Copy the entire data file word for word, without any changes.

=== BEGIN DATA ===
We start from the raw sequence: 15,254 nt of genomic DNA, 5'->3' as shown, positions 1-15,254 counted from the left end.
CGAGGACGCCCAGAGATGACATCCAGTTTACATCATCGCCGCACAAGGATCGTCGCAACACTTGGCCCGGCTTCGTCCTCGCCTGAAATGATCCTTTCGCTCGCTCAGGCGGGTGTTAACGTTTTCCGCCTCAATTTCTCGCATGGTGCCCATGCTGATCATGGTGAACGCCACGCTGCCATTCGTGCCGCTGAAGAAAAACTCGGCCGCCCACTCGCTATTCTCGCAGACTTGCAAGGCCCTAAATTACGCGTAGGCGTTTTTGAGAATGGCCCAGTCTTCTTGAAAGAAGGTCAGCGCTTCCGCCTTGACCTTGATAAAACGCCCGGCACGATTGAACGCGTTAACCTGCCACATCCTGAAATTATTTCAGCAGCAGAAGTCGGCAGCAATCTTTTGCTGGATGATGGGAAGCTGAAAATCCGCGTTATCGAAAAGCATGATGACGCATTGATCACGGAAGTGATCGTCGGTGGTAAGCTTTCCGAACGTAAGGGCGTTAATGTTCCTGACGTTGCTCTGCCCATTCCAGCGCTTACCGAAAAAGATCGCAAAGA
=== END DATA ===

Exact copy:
We start from the raw sequence: 15,254 nt of genomic DNA, 5'->3' as shown, positions 1-15,254 counted from the left end.
CGAGGACGCCCAGAGATGACATCCAGTTTACATCATCGCCGCACAAGGATCGTCGCAACACTTGGCCCGGCTTCGTCCTCGCCTGAAATGATCCTTTCGCTCGCTCAGGCGGGTGTTAACGTTTTCCGCCTCAATTTCTCGCATGGTGCCCATGCTGATCATGGTGAACGCCACGCTGCCATTCGTGCCGCTGAAGAAAAACTCGGCCGCCCACTCGCTATTCTCGCAGACTTGCAAGGCCCTAAATTACGCGTAGGCGTTTTTGAGAATGGCCCAGTCTTCTTGAAAGAAGGTCAGCGCTTCCGCCTTGACCTTGATAAAACGCCCGGCACGATTGAACGCGTTAACCTGCCACATCCTGAAATTATTTCAGCAGCAGAAGTCGGCAGCAATCTTTTGCTGGATGATGGGAAGCTGAAAATCCGCGTTATCGAAAAGCATGATGACGCATTGATCACGGAAGTGATCGTCGGTGGTAAGCTTTCCGAACGTAAGGGCGTTAATGTTCCTGACGTTGCTCTGCCCATTCCAGCGCTTACCGAAAAAGATCGCAAAGA